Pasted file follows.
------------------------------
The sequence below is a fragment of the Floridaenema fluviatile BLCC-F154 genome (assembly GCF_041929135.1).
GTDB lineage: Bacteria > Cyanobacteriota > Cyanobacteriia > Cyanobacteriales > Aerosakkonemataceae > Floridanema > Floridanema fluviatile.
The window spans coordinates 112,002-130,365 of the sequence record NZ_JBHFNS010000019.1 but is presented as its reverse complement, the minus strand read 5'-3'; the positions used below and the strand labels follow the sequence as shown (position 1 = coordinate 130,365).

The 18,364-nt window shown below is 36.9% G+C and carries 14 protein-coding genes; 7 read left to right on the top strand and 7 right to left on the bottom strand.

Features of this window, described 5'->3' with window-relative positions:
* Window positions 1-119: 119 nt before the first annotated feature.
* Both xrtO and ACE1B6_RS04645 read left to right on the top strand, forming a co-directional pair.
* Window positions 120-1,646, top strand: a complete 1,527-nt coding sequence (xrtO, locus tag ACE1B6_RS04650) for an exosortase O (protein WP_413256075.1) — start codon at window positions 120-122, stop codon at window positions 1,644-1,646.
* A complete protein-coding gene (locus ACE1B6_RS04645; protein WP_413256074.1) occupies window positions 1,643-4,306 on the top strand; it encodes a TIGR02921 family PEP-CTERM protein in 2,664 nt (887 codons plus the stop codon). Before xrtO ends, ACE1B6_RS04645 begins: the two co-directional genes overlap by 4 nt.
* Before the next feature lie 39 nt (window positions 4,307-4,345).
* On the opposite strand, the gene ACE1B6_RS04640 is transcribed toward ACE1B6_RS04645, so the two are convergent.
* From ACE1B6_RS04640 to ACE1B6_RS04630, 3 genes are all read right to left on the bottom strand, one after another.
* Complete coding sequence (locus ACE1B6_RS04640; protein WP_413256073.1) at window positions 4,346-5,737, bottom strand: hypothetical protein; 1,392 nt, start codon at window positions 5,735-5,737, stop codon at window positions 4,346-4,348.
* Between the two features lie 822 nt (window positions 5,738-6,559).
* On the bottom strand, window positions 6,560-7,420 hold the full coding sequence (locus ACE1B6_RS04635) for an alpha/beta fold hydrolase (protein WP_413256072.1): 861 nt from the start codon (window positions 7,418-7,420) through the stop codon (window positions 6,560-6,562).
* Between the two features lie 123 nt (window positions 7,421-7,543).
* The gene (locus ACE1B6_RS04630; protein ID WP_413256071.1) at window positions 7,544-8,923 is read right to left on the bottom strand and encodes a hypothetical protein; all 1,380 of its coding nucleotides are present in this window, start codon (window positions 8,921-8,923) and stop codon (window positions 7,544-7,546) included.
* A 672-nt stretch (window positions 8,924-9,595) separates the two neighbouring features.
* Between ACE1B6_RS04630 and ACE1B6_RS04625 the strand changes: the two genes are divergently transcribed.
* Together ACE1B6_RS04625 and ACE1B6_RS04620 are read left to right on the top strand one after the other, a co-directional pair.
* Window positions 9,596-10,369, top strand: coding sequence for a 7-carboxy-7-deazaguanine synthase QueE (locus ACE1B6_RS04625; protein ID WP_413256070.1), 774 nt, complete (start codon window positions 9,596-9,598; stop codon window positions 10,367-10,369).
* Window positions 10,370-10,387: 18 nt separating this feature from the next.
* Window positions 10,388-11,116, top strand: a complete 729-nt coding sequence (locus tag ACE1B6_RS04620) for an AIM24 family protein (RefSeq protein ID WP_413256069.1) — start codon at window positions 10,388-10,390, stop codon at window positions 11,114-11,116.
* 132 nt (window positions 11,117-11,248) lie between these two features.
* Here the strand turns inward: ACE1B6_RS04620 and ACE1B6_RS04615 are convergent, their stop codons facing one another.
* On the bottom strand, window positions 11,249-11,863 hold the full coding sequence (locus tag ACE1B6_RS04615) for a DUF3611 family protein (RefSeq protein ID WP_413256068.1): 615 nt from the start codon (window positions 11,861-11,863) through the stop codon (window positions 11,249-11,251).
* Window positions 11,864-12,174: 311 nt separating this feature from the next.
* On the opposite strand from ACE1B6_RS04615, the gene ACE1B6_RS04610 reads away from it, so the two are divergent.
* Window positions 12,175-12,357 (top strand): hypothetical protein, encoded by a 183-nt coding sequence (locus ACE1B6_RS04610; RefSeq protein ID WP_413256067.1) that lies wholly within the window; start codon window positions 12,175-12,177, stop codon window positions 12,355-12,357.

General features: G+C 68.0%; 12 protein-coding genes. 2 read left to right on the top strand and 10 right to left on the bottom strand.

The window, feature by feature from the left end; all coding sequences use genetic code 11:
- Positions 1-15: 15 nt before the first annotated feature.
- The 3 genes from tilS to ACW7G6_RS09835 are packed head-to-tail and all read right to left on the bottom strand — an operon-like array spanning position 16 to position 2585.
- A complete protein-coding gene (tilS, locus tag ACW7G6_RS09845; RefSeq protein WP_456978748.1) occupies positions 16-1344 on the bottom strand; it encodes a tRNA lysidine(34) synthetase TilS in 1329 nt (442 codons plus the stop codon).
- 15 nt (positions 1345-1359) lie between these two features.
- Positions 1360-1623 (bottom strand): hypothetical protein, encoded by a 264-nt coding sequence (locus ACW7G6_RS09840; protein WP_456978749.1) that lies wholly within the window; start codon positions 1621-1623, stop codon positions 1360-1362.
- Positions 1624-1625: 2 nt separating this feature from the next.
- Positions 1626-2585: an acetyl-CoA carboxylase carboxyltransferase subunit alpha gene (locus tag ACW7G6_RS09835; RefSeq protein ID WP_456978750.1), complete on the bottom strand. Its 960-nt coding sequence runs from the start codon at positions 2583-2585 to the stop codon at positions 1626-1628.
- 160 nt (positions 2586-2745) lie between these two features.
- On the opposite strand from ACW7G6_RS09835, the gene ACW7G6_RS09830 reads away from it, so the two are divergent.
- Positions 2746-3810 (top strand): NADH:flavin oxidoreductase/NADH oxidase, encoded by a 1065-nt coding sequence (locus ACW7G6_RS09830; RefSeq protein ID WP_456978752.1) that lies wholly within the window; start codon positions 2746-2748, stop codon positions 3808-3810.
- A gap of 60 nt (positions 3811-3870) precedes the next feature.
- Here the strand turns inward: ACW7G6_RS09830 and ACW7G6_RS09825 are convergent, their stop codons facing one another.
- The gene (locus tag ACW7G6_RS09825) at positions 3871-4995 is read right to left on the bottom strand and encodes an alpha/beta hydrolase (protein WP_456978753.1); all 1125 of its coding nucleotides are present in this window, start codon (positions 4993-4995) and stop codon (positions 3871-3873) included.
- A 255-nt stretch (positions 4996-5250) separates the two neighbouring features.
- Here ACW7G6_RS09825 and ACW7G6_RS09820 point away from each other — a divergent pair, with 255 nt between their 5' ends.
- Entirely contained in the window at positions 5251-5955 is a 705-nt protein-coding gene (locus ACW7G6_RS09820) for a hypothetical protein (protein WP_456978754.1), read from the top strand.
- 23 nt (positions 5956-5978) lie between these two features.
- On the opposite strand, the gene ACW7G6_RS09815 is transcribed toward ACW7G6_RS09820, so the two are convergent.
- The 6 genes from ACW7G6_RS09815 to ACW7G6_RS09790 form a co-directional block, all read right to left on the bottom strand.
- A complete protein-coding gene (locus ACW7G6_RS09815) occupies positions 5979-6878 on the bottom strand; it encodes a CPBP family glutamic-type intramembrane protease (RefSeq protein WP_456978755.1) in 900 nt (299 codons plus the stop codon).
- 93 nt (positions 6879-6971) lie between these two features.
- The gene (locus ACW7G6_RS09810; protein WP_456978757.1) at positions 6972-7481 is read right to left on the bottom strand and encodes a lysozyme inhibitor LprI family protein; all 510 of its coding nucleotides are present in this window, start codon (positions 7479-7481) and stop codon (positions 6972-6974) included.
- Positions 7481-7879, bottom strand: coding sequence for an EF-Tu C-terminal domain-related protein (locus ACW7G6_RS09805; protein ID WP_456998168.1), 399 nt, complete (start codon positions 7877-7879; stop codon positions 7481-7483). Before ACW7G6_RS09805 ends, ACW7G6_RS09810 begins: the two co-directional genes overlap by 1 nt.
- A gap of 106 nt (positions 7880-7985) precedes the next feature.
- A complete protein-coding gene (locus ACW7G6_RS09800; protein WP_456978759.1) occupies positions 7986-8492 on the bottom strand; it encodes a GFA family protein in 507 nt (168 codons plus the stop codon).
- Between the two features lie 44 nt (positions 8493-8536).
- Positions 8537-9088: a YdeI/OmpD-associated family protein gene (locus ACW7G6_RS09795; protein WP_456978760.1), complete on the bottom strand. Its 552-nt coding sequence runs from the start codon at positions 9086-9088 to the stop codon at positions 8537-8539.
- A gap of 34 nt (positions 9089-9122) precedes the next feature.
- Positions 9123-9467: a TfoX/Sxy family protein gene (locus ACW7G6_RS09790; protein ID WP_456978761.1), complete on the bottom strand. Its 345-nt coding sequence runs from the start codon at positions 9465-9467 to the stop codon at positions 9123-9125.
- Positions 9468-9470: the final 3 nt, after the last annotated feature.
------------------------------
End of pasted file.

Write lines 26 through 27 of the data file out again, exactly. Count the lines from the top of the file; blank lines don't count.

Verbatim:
* On the bottom strand, window positions 11,249-11,863 hold the full coding sequence (locus tag ACE1B6_RS04615) for a DUF3611 family protein (RefSeq protein ID WP_413256068.1): 615 nt from the start codon (window positions 11,861-11,863) through the stop codon (window positions 11,249-11,251).
* Window positions 11,864-12,174: 311 nt separating this feature from the next.